4 dicționare găsite pentru beast
Din dicționarul The Collaborative International Dictionary of English v.0.48 :
Beast \Beast\ (b[=e]st), n. [OE. best, beste, OF. beste, F. b[^e]te, fr. L. bestia.] 1. Any living creature; an animal; -- including man, insects, etc. [Obs.] --Chaucer. [1913 Webster] 2. Any four-footed animal, that may be used for labor, food, or sport; as, a beast of burden. [1913 Webster] A righteous man regardeth the life of his beast. --Prov. xii. 10. [1913 Webster] 3. any animal other than a human; -- opposed to man. [1913 Webster] 'Tain't a fit night out for man nor beast. --W. C. Fields. [1913 Webster] 4. Fig.: A coarse, brutal, filthy, or degraded fellow. [1913 Webster] 5. A game at cards similar to loo. [Obs.] --Wright. [1913 Webster] 6. A penalty at beast, omber, etc. Hence: To be beasted, to be beaten at beast, omber, etc. [1913 Webster] Beast royal, the lion. [Obs.] --Chaucer. [1913 Webster] Syn: Beast, Brute. Usage: When we use these words in a figurative sense, as applicable to human beings, we think of beasts as mere animals governed by animal appetite; and of brutes as being destitute of reason or moral feeling, and governed by unrestrained passion. Hence we speak of beastly appetites; beastly indulgences, etc.; and of brutal manners; brutal inhumanity; brutal ferocity. So, also, we say of a drunkard, that he first made himself a beast, and then treated his family like a brute. [1913 Webster]Din dicționarul WordNet (r) 2.0 :
beast n 1: a living organism characterized by voluntary movement [syn: animal, animate being, brute, creature, fauna] 2: a cruelly rapacious person [syn: wolf, savage, brute, wildcat]Din dicționarul Moby Thesaurus II by Grady Ward, 1.0 :
90 Moby Thesaurus words for "beast": Mafioso, Young Turk, animal, anthropophagite, barbarian, being, beldam, berserk, berserker, bomber, brute, cannibal, creature, creeping thing, critter, cur, demon, destroyer, devil, dog, dragon, dumb animal, dumb friend, fiend, fire-eater, firebrand, fury, goon, gorilla, gunsel, hardnose, hell-raiser, hellcat, hellhound, hellion, holy terror, hood, hoodlum, hothead, hotspur, hound, hyena, incendiary, insect, killer, living being, living thing, mad dog, madcap, man-eater, mongrel, monster, mugger, nihilist, pig, polecat, quadruped, rapist, reptile, revolutionary, savage, serpent, shark, she-wolf, skunk, snake, spitfire, swine, termagant, terror, terrorist, tiger, tigress, tough, tough guy, ugly customer, vandal, varmint, vermin, violent, viper, virago, vixen, whelp, wild beast, wild man, witch, wolf, worm, wreckerDin dicționarul Easton's 1897 Bible Dictionary :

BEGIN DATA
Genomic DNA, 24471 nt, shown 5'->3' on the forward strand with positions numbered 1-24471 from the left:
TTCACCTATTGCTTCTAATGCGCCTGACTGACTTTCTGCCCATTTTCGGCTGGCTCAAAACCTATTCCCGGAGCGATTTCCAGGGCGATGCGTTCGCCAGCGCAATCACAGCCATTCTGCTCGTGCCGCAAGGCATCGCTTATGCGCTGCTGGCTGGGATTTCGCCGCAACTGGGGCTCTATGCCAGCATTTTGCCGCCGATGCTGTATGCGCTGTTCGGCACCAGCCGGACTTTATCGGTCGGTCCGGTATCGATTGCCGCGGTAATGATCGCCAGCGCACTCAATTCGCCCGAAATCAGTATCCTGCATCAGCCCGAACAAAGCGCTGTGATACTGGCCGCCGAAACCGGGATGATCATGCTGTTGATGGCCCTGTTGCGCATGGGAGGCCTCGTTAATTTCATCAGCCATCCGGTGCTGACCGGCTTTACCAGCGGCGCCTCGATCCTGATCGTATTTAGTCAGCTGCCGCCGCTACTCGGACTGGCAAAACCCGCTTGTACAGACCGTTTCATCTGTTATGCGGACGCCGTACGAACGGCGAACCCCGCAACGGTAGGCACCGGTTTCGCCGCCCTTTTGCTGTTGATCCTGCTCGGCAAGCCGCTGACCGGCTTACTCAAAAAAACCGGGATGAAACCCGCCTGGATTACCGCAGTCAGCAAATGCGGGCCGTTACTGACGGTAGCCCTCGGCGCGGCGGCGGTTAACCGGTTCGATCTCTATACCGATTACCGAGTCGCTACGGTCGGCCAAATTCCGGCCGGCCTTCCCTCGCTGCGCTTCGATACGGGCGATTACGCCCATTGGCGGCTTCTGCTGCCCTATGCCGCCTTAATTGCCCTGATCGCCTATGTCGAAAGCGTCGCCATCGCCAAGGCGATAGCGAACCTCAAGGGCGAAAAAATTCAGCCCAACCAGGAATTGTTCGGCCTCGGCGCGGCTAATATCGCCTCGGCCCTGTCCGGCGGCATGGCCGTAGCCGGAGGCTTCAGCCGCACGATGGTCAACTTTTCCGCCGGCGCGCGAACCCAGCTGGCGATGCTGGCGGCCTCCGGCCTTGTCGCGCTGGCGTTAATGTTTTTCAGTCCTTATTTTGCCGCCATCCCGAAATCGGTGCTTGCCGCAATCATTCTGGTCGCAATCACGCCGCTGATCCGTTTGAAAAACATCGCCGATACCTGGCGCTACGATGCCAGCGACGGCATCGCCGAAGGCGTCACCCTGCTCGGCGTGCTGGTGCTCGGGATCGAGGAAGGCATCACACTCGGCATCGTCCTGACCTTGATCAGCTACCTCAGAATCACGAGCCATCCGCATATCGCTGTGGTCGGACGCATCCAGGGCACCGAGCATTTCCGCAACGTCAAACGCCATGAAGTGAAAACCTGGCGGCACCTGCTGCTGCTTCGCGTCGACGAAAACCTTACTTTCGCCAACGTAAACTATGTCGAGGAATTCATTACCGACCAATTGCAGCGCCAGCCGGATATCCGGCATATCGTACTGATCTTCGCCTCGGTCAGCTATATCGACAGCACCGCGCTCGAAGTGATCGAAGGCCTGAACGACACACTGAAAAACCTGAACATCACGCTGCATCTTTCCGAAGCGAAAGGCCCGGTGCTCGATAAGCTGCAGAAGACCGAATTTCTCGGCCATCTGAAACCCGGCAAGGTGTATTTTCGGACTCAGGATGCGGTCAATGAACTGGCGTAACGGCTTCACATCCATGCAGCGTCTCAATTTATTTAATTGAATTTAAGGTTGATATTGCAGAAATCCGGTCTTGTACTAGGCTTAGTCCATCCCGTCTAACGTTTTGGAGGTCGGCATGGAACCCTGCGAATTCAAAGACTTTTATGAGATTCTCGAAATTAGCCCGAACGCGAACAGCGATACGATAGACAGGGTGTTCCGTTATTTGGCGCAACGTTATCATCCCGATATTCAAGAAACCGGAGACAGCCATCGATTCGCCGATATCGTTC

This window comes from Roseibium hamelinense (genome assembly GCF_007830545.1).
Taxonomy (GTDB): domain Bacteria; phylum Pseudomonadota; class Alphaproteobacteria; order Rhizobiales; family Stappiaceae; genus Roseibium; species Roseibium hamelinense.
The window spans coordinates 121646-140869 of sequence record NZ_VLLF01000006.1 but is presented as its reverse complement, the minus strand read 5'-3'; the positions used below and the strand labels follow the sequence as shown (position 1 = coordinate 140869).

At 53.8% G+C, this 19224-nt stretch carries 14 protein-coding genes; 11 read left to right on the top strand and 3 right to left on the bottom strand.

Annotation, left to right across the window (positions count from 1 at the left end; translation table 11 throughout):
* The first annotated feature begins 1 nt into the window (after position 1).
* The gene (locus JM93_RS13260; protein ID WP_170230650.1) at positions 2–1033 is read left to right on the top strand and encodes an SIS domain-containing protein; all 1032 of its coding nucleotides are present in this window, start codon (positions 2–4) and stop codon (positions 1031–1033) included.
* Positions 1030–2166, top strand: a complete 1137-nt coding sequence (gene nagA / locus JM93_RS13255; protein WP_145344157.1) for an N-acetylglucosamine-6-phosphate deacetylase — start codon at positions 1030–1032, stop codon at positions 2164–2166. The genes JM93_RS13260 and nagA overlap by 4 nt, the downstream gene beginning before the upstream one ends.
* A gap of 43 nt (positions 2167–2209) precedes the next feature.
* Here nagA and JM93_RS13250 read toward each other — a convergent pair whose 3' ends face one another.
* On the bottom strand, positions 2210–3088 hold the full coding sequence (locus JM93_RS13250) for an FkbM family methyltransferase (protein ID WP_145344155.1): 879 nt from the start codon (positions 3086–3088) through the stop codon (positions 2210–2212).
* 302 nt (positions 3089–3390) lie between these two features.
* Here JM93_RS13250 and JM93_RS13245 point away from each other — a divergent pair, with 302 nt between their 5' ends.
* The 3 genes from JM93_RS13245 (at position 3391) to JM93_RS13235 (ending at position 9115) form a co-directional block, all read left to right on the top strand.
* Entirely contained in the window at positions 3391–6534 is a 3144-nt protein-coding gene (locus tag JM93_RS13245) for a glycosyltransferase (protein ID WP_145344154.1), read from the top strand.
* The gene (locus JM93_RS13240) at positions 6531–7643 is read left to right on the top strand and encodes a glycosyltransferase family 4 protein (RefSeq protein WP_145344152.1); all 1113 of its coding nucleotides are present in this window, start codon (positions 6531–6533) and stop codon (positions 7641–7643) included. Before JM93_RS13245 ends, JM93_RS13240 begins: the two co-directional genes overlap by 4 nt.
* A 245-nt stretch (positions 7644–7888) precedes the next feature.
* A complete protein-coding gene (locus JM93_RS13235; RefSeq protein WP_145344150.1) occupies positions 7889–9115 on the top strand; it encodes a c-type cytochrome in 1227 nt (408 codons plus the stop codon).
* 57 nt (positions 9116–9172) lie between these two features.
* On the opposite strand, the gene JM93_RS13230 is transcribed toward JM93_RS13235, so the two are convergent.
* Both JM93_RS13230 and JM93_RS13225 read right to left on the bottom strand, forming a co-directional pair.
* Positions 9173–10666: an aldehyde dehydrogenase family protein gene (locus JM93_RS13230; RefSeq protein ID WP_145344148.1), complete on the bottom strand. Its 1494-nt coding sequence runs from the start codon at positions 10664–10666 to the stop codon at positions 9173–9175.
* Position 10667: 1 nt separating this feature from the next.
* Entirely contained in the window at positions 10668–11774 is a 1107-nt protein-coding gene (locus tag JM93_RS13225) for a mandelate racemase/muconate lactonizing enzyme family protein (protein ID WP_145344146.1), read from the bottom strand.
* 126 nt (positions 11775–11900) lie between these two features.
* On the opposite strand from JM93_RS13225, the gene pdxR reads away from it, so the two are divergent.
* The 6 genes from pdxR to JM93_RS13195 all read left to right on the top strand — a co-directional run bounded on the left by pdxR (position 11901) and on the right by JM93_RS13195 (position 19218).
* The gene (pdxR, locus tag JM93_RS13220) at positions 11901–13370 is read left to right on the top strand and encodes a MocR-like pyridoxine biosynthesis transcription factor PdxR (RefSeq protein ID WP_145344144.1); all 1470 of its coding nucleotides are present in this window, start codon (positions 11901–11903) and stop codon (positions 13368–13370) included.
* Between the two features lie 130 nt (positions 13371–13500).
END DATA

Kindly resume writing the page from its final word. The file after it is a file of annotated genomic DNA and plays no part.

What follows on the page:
Beast This word is used of flocks or herds of grazing animals (Ex. 22:5; Num. 20:4, 8, 11; Ps. 78:48); of beasts of burden (Gen. 45:17); of eatable beasts (Prov. 9:2); and of swift beasts or dromedaries (Isa. 60:6). In the New Testament it is used of a domestic animal as property (Rev. 18:13); as used for food (1 Cor. 15:39), for service (Luke 10:34; Acts 23:24), and for sacrifice (Acts 7:42). When used in contradistinction to man (Ps. 36:6), it denotes a brute creature generally, and when in contradistinction to creeping things (Lev. 11:2-7; 27:26), a four-footed animal. The Mosaic law required that beasts of labour should have rest on the Sabbath (Ex. 20:10; 23:12), and in the Sabbatical year all cattle were allowed to roam about freely, and eat whatever grew in the fields (Ex. 23:11; Lev. 25:7). No animal could be castrated (Lev. 22:24). Animals of different kinds were to be always kept separate (Lev. 19:19; Deut. 22:10). Oxen when used in threshing were not to be prevented from eating what was within their reach (Deut. 25:4; 1 Cor.9:9). This word is used figuratively of an infuriated multitude (1 Cor. 15:32; Acts 19:29; comp. Ps. 22:12, 16; Eccl. 3:18; Isa. 11:6-8), and of wicked men (2 Pet. 2:12). The four beasts of Daniel 7:3, 17, 23 represent four kingdoms or kings.
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